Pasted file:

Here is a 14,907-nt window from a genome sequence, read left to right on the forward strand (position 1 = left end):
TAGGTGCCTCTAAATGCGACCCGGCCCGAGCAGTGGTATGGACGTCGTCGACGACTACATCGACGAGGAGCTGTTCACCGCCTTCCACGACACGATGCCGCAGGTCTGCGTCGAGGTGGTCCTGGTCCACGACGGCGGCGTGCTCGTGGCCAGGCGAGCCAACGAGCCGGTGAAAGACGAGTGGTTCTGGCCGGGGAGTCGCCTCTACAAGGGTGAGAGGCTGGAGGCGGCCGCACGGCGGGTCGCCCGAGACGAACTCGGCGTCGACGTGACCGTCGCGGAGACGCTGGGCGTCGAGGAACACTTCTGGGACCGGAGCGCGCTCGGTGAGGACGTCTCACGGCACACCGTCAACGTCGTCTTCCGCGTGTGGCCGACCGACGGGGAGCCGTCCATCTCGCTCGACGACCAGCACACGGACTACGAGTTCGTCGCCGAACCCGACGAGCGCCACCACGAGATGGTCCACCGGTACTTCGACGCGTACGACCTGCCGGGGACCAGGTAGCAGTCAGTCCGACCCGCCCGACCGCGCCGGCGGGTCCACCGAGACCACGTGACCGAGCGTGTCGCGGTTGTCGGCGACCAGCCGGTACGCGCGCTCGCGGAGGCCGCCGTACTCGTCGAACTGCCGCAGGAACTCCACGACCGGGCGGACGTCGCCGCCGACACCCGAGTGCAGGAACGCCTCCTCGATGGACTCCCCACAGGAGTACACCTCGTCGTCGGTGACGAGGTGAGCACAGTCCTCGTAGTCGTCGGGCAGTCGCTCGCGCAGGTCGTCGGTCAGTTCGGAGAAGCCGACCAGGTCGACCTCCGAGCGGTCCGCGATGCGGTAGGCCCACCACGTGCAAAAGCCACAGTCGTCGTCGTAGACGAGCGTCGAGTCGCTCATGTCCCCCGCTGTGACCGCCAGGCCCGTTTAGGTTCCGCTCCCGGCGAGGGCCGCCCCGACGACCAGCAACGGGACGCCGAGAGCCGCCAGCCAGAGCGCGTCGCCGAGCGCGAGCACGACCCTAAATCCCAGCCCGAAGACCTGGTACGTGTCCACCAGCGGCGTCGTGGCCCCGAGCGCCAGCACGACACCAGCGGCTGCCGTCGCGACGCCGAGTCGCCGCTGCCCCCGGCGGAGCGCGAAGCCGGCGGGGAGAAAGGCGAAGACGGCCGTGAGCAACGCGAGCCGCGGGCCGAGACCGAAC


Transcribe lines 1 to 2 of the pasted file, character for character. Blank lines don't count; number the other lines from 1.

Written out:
Here is a 14,907-nt window from a genome sequence, read left to right on the forward strand (position 1 = left end):
TAGGTGCCTCTAAATGCGACCCGGCCCGAGCAGTGGTATGGACGTCGTCGACGACTACATCGACGAGGAGCTGTTCACCGCCTTCCACGACACGATGCCGCAGGTCTGCGTCGAGGTGGTCCTGGTCCACGACGGCGGCGTGCTCGTGGCCAGGCGAGCCAACGAGCCGGTGAAAGACGAGTGGTTCTGGCCGGGGAGTCGCCTCTACAAGGGTGAGAGGCTGGAGGCGGCCGCACGGCGGGTCGCCCGAGACGAACTCGGCGTCGACGTGACCGTCGCGGAGACGCTGGGCGTCGAGGAACACTTCTGGGACCGGAGCGCGCTCGGTGAGGACGTCTCACGGCACACCGTCAACGTCGTCTTCCGCGTGTGGCCGACCGACGGGGAGCCGTCCATCTCGCTCGACGACCAGCACACGGACTACGAGTTCGTCGCCGAACCCGACGAGCGCCACCACGAGATGGTCCACCGGTACTTCGACGCGTACGACCTGCCGGGGACCAGGTAGCAGTCAGTCCGACCCGCCCGACCGCGCCGGCGGGTCCACCGAGACCACGTGACCGAGCGTGTCGCGGTTGTCGGCGACCAGCCGGTACGCGCGCTCGCGGAGGCCGCCGTACTCGTCGAACTGCCGCAGGAACTCCACGACCGGGCGGACGTCGCCGCCGACACCCGAGTGCAGGAACGCCTCCTCGATGGACTCCCCACAGGAGTACACCTCGTCGTCGGTGACGAGGTGAGCACAGTCCTCGTAGTCGTCGGGCAGTCGCTCGCGCAGGTCGTCGGTCAGTTCGGAGAAGCCGACCAGGTCGACCTCCGAGCGGTCCGCGATGCGGTAGGCCCACCACGTGCAAAAGCCACAGTCGTCGTCGTAGACGAGCGTCGAGTCGCTCATGTCCCCCGCTGTGACCGCCAGGCCCGTTTAGGTTCCGCTCCCGGCGAGGGCCGCCCCGACGACCAGCAACGGGACGCCGAGAGCCGCCAGCCAGAGCGCGTCGCCGAGCGCGAGCACGACCCTAAATCCCAGCCCGAAGACCTGGTACGTGTCCACCAGCGGCGTCGTGGCCCCGAGCGCCAGCACGACACCAGCGGCTGCCGTCGCGACGCCGAGTCGCCGCTGCCCCCGGCGGAGCGCGAAGCCGGCGGGGAGAAAGGCGAAGACGGCCGTGAGCAACGCGAGCCGCGGGCCGAGACCGAAC